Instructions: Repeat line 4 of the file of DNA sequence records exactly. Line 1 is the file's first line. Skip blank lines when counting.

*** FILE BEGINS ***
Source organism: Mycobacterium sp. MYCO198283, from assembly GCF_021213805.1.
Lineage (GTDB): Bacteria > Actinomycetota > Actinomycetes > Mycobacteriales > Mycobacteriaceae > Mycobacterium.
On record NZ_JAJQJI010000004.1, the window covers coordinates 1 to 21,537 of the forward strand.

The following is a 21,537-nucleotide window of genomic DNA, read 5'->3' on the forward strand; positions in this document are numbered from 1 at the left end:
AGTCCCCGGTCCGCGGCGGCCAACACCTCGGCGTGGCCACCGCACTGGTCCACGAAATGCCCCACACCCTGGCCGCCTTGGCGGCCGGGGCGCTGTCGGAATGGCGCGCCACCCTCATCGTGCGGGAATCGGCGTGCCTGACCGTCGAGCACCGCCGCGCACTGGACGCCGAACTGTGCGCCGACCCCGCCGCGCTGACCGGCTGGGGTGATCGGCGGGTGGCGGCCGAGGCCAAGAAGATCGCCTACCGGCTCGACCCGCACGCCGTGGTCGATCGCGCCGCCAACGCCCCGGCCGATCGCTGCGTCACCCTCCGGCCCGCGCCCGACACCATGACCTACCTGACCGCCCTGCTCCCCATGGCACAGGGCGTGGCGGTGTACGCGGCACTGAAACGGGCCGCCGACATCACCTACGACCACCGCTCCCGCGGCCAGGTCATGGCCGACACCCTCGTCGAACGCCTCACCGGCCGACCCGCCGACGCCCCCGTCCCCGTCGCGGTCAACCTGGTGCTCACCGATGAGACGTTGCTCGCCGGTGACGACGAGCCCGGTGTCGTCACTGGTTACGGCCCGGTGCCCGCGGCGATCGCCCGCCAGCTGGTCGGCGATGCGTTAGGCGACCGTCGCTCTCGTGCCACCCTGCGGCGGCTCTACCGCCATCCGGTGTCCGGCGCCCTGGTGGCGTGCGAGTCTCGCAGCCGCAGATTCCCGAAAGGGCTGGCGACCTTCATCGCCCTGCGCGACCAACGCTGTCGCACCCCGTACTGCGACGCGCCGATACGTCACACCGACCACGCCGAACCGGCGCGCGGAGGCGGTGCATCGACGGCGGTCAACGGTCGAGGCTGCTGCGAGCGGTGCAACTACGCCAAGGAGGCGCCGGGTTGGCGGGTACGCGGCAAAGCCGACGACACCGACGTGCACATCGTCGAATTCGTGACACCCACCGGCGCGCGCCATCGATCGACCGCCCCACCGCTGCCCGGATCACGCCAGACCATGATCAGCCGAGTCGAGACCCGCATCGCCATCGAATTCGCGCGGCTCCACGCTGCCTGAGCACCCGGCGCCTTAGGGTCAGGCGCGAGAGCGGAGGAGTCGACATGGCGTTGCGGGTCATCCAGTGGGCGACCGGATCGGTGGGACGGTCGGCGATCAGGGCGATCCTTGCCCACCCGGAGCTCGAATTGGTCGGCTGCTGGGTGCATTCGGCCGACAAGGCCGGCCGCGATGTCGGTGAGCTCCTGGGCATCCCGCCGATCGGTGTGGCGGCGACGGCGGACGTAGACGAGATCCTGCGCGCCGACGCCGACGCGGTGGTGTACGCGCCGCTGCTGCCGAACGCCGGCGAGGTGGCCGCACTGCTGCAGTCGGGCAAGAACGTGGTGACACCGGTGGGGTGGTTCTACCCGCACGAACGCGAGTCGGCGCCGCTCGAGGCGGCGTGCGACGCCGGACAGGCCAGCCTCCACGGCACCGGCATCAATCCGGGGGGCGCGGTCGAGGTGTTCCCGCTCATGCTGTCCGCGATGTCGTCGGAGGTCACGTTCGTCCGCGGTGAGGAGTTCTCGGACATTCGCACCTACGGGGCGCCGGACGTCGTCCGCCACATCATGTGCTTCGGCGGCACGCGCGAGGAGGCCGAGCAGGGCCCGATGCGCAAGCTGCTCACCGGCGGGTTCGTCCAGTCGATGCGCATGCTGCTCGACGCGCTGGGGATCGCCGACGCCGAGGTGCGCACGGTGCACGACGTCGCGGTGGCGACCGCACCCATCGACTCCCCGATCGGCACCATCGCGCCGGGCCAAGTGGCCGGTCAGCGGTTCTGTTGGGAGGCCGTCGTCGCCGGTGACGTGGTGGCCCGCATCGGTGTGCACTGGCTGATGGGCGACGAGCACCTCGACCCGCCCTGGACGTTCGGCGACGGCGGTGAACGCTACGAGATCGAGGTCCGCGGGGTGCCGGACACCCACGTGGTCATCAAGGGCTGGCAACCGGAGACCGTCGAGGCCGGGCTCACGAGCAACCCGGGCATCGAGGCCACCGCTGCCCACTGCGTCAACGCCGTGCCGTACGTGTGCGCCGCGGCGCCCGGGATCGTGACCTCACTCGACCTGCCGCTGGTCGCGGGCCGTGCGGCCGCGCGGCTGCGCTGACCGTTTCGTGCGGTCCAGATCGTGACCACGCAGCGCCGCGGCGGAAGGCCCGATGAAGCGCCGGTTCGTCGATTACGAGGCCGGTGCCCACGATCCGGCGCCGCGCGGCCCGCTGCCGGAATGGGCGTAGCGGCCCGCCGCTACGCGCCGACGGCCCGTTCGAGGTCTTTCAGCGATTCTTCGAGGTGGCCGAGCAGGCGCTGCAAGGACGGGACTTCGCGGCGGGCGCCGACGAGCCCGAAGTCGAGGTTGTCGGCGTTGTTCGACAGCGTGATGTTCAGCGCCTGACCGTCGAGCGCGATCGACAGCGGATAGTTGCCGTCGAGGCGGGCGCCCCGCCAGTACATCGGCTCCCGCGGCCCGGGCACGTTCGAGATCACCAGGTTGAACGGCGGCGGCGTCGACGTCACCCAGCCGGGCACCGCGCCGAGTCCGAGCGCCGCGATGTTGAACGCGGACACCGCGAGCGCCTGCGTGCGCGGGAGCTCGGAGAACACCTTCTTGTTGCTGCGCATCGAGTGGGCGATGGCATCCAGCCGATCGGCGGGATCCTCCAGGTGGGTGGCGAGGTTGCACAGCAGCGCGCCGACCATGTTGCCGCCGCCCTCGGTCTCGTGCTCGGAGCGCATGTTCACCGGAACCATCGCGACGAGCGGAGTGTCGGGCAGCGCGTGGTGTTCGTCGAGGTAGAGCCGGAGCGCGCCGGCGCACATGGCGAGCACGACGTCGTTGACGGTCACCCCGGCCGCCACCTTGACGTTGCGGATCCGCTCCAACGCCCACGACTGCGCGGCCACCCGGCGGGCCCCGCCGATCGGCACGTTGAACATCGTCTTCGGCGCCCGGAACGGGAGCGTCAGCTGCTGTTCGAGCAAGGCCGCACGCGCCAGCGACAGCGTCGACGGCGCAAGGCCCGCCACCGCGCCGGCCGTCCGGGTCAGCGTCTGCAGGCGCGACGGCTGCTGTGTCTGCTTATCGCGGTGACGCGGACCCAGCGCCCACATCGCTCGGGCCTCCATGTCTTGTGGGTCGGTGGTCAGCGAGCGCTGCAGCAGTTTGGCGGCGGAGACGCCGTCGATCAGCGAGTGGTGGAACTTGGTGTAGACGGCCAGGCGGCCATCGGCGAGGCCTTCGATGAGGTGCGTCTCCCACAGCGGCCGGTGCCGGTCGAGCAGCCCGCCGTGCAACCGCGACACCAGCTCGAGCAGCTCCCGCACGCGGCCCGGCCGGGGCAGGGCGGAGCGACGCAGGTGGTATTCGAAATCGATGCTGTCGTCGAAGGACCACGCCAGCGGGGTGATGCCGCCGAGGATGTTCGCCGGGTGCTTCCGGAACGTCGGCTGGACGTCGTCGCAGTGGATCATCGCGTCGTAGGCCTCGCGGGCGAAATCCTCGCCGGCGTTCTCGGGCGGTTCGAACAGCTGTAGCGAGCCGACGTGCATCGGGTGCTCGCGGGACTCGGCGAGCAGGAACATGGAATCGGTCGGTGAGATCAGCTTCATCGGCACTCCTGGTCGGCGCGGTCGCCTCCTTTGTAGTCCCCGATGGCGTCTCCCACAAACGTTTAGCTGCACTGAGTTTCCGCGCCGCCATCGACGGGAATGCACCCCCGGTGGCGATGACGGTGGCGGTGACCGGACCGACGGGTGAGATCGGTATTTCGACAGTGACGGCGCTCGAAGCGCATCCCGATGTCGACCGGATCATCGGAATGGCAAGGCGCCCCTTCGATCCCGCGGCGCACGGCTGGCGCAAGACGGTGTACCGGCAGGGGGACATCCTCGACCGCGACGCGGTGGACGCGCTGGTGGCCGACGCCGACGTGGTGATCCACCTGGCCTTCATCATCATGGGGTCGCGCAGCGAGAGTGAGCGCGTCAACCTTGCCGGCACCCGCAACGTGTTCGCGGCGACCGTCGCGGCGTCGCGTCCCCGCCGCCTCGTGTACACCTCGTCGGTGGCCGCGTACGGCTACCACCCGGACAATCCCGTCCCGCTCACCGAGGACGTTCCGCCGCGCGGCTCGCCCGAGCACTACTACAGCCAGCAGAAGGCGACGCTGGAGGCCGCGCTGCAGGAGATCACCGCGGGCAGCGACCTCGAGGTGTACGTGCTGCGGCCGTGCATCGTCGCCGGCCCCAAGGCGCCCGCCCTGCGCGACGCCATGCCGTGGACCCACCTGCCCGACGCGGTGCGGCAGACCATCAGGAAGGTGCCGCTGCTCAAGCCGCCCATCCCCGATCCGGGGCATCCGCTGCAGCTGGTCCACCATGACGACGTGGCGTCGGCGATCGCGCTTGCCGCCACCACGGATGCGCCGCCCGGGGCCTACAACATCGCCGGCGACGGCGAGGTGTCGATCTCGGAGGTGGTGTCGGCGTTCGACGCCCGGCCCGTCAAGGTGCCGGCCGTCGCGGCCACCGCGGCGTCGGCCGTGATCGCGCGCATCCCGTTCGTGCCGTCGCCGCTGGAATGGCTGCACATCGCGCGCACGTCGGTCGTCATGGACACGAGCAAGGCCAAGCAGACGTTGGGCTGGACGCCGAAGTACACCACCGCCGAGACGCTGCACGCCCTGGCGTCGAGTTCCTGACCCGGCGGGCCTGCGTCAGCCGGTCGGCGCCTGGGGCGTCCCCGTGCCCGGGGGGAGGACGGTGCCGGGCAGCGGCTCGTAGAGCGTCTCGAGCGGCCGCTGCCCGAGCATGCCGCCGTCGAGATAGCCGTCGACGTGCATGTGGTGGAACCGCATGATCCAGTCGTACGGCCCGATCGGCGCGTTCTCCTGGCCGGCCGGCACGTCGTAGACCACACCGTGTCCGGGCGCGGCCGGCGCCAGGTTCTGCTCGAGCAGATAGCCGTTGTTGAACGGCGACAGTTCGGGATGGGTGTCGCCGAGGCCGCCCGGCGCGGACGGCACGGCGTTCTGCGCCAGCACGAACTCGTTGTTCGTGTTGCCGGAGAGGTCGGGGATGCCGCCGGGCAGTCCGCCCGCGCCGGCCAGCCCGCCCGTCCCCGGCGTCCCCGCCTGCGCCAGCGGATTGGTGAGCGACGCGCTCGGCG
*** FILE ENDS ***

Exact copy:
The following is a 21,537-nucleotide window of genomic DNA, read 5'->3' on the forward strand; positions in this document are numbered from 1 at the left end: